Diet. Such an innocent word, that really just means “what you eat”, has become fraught with so much emotion, controversy and stigma. We all have a pretty good understanding of what “diet” has come to mean: to restrict, deprive, exclude or otherwise modify our daily food intake to reach a goal – usually to lose weight. But does dieting for weight loss really work? Are all the things we believe about weight loss dieting actually true? In this series I’ll be talking about some of the most common weight loss myths, and how they can hinder your weight-loss efforts.
Weight loss is a matter of willpower
Oh yes. We believe that in order to lose weight, we must be motivated, we must have willpower and we must persevere. This is what it takes. If we don’t have enough willpower to stick to our diet, our temptation will overcome us and we will fail.
Here’s the thing – willpower really only works for short-term struggles. You can use your willpower to achieve a difficult task, overcome physical pain or discomfort, or make it through the first day or two of a restrictive diet – but after that, willpower can’t really sustain most of us. There needs to be something else driving us, something to maintain that motivation. That’s why weight loss clinics promote the idea of regular group sessions, check-ins, weigh-ins etc to maintain a sense of accountability and motivation for their members – because they know without this, most people won’t persevere.
Willpower vs biology
There’s a big problem with this whole idea though – willpower, motivation, perseverance, discipline, whatever you try to use to maintain your adherence to a restrictive diet: you’re battling against your own biology, your instinct, your body to keep it up. As you reduce your calorie intake, your body automatically responds with some really helpful processes:
- It makes you think about food – like, all the time. If you’ve ever dieted, you’ll be pretty familiar with this. Thought you were going crazy? It’s just your normal human biology. Your body thinks you’ve entered a period of food scarcity, and so as a protective mechanism, it’s making food a central priority. You’ll be more conscious of food, more tempted by images of food, and hungrier than usual. This is a perfectly normal, expected response – it’s your body’s way of making sure you get enough to eat!
- It slows your metabolism down and starts being more efficient with the energy it gleans from your food – so you’re effectively getting more energy from your food intake than you used to – plus, in this thrifty mode, more of your caloric intake will be destined to be converted to fat, to start preparing for the imminent worsening of the food shortage (this is what evolution has taught our metabolism – if the food supply starts slowing down, chances are things will get worse before they get better).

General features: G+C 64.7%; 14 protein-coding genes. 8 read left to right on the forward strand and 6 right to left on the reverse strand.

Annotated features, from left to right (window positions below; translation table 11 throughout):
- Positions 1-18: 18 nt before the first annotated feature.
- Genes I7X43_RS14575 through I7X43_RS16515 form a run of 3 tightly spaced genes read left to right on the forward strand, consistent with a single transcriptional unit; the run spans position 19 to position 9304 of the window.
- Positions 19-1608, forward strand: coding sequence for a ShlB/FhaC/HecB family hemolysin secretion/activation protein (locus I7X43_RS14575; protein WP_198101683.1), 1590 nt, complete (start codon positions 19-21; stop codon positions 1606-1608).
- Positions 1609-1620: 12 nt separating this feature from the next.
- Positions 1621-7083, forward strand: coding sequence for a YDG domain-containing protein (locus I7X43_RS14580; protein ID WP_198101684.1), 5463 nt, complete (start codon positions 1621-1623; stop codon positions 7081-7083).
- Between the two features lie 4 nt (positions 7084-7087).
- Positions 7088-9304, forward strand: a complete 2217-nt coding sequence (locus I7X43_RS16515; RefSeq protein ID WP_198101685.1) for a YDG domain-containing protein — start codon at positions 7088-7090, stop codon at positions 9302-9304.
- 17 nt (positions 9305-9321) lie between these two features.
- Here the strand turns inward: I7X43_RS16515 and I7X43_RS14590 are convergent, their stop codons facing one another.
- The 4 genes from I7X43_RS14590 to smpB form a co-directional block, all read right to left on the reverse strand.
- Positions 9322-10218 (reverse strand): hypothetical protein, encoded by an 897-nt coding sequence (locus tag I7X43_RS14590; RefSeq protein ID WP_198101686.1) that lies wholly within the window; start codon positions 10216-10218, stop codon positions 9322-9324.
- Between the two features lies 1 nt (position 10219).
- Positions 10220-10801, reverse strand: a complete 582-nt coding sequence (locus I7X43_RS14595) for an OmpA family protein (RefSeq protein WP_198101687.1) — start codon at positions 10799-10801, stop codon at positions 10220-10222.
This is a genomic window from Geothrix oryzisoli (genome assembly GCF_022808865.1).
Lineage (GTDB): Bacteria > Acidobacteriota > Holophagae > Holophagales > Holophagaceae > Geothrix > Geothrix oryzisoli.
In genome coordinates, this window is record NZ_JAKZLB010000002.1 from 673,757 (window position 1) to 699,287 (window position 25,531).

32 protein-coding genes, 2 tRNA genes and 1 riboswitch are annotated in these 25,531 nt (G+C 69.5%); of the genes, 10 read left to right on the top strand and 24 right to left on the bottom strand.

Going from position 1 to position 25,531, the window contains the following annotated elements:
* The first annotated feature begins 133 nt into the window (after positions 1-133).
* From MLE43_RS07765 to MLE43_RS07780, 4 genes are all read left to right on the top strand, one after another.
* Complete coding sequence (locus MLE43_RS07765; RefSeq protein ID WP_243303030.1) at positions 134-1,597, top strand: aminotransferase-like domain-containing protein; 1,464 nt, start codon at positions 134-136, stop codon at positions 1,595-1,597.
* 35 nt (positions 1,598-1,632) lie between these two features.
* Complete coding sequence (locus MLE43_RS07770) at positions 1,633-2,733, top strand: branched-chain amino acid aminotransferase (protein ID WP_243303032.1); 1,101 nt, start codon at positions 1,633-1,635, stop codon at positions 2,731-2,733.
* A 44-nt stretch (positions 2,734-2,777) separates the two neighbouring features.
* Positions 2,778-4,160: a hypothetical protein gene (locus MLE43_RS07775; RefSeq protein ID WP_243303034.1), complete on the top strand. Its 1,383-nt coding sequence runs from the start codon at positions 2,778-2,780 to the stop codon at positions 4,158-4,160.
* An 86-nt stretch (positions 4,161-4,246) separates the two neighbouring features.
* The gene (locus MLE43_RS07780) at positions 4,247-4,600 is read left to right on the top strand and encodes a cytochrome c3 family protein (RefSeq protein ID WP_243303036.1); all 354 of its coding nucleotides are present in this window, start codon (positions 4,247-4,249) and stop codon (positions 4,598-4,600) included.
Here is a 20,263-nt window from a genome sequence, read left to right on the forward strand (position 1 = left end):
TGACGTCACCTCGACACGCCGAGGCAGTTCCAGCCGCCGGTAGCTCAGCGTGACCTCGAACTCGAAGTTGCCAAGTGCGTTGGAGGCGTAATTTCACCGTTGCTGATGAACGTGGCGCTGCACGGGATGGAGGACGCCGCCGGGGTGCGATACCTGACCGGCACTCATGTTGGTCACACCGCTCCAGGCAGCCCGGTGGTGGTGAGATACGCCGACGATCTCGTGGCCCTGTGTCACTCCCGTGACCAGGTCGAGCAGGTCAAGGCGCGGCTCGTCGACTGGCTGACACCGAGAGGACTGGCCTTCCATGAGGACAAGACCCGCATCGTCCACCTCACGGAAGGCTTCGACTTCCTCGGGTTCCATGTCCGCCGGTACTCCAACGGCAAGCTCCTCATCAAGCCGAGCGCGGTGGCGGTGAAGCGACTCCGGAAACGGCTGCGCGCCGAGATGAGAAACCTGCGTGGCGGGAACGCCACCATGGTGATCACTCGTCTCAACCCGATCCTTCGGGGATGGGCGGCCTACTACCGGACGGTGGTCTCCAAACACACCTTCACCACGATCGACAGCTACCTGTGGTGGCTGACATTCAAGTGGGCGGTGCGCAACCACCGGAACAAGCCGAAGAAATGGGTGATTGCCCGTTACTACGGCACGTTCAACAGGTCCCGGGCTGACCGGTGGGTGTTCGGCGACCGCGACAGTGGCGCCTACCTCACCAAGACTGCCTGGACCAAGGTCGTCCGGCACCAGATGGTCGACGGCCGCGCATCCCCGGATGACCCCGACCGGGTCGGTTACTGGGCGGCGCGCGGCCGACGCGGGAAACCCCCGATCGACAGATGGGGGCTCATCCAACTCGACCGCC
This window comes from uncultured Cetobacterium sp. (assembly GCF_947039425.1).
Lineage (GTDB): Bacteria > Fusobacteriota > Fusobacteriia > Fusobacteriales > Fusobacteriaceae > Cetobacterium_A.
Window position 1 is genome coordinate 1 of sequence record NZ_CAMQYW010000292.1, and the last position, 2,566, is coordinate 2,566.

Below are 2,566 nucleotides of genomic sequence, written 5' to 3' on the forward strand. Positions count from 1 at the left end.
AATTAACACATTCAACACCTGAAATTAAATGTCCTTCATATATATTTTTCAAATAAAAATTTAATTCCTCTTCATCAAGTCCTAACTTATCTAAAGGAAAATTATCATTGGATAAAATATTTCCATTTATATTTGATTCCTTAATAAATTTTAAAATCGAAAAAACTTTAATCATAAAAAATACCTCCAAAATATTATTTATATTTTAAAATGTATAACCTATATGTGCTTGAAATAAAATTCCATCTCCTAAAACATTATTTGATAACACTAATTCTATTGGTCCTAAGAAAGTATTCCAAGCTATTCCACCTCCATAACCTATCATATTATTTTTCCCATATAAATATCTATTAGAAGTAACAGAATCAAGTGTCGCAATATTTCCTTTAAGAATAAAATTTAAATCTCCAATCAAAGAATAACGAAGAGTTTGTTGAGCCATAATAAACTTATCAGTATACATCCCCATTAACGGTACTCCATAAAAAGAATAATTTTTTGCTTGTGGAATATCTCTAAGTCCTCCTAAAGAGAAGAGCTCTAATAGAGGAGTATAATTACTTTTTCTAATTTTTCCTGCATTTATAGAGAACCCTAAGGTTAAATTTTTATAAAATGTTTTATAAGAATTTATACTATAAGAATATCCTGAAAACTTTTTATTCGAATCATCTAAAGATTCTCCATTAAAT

So you can probably see that when you’re working against these factors, willpower alone is never going to stand a chance against the inherent brilliance of your body.
Which brings us to another, closely related myth about dieting:
Failure to lose weight (or keep it off) is a PERSONAL failure
i.e. it means you are weak, unmotivated, lack willpower etc… see above! So what is wrong with this statement? Let’s consider a couple of facts:
- The most reliable method to GAIN weight, scientifically speaking, is to go on a diet. Yep, going on a weight-loss diet is the surest way to predict if a person will gain weight. So are we just a race of failures? Or is something more going on here?
- The diet industry BENEFITS if its programs & products don’t work. People keep on coming back, trying something else, persevering – and the industry keeps on making money.
So if it’s not us that’s failing at the diets, could it be that the diets are failing us? We’ve already seen that we are basically fighting against our biology when we restrict our food intake to lose weight, so we know that there’s a fundamental flaw in the idea of weight-loss dieting. And on top of this, the sense of personal failure that comes with dieting unsuccessfully or dieting and then regaining weight, is significantly damaging. You only have to go through this a few times to feel really crappy about yourself, and to start attaching a great amount of importance to how you look, the food that you eat, and how your self-esteem is tied up in this.
And yet we keep getting this message that we need to diet in order to look good, feel good, be healthy, be likeable, be worthy, be socially acceptable. So we keep doing it and we keep failing.
Perhaps it’s time we started realising that the failure is not ours? That it might be time to start looking for a new approach?
Non-Diet approaches to health
There are a number of great resources available for exploring the ideas behind non-diet approaches to health. Here are a few for you to explore.
Dr Rick Kausman (“If Not Dieting”) http://www.ifnotdieting.com.au/
Health At Every Size (HAES) http://www.haescommunity.org/
Intuitive Eating (Evelyn Tribole & Elyse Resch) https://www.intuitiveeating.com/
I’d love to hear about your experiences & feedback – does this approach make sense to you? I love working with women to shift their focus from losing weight to gaining health – if you’d like to chat, or book an appointment, click click here and let’s get started!